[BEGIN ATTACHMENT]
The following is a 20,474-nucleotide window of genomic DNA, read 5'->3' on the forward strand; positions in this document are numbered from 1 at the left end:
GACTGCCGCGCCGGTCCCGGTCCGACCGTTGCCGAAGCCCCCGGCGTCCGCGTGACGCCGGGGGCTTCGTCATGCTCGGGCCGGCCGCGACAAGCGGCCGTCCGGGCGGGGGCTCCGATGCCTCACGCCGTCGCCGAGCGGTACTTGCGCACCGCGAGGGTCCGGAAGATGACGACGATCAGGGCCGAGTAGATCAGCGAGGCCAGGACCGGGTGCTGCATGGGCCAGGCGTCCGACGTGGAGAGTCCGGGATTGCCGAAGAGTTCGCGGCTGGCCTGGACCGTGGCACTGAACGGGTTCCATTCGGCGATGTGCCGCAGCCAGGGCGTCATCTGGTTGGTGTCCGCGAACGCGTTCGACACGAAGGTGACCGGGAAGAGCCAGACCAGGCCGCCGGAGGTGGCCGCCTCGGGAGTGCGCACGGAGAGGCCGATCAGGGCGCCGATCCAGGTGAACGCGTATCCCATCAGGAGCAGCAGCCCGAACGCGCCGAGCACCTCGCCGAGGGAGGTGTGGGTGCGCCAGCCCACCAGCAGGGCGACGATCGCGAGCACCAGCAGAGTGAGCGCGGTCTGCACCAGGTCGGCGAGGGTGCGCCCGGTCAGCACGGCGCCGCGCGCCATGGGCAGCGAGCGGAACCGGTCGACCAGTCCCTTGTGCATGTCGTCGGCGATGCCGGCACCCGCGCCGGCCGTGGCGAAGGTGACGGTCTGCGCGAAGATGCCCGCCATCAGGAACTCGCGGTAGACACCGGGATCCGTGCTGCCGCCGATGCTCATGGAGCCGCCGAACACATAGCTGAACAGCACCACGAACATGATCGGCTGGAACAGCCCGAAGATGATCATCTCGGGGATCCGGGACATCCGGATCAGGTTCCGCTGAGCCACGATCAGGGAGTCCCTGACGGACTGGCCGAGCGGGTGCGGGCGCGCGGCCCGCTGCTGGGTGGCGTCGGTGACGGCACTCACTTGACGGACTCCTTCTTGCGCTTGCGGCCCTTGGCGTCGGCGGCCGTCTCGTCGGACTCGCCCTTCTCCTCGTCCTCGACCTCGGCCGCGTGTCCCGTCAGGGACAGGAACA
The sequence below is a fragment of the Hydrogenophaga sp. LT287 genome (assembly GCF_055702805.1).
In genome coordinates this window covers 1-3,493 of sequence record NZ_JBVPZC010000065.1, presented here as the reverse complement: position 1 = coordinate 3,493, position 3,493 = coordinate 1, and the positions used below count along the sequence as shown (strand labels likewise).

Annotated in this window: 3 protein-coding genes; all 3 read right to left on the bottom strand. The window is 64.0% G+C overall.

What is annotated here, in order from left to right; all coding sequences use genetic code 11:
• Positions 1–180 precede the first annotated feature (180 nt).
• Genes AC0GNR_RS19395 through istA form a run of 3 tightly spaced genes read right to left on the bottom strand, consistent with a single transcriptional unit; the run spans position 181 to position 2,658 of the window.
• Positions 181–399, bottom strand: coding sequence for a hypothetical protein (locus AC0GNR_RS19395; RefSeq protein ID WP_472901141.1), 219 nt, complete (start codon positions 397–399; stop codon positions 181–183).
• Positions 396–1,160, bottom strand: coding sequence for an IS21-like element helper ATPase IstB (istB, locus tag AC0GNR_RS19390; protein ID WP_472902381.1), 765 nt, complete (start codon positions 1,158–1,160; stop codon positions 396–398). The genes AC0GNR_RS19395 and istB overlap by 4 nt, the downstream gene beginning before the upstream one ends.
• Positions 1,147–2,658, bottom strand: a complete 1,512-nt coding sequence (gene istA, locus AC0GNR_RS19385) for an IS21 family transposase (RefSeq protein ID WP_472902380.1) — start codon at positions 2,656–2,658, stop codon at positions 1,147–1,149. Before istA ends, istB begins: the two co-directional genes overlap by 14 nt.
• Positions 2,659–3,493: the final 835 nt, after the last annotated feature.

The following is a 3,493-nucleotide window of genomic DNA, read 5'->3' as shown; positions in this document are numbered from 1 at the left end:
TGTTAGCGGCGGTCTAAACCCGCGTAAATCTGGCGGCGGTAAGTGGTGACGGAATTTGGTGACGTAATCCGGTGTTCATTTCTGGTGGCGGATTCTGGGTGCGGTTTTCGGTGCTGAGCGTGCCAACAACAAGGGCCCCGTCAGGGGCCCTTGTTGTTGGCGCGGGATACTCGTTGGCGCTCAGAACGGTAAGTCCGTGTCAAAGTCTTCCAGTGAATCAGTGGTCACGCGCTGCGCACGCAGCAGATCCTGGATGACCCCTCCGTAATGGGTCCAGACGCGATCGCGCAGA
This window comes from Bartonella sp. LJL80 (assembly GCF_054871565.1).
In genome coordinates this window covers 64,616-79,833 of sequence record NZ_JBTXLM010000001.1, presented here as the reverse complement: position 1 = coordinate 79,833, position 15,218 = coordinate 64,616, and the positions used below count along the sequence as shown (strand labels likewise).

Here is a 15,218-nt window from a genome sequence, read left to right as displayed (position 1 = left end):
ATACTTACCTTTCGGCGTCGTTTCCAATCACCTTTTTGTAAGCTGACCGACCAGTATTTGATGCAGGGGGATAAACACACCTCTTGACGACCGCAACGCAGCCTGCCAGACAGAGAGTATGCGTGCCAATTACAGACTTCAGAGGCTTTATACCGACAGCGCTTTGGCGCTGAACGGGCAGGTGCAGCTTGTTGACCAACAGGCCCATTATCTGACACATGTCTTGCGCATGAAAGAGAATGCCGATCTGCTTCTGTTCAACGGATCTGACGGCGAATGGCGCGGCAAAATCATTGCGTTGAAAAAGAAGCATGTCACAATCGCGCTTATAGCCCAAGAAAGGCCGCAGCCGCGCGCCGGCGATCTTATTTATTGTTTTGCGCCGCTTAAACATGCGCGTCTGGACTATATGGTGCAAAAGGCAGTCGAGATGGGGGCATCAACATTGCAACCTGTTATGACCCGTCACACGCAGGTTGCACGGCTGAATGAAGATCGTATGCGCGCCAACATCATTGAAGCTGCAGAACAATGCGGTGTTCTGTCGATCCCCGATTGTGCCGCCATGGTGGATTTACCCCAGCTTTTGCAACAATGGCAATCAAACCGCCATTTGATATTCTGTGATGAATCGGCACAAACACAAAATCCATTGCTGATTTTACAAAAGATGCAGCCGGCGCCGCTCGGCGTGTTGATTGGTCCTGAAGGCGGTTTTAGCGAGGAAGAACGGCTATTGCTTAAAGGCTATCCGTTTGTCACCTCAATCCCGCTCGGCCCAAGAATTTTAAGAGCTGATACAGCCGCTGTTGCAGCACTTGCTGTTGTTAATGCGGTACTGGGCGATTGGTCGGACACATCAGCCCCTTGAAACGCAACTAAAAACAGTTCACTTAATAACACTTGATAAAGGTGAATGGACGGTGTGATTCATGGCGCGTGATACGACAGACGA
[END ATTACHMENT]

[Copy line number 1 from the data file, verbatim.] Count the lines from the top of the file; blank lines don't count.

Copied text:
The following is a 20,474-nucleotide window of genomic DNA, read 5'->3' on the forward strand; positions in this document are numbered from 1 at the left end: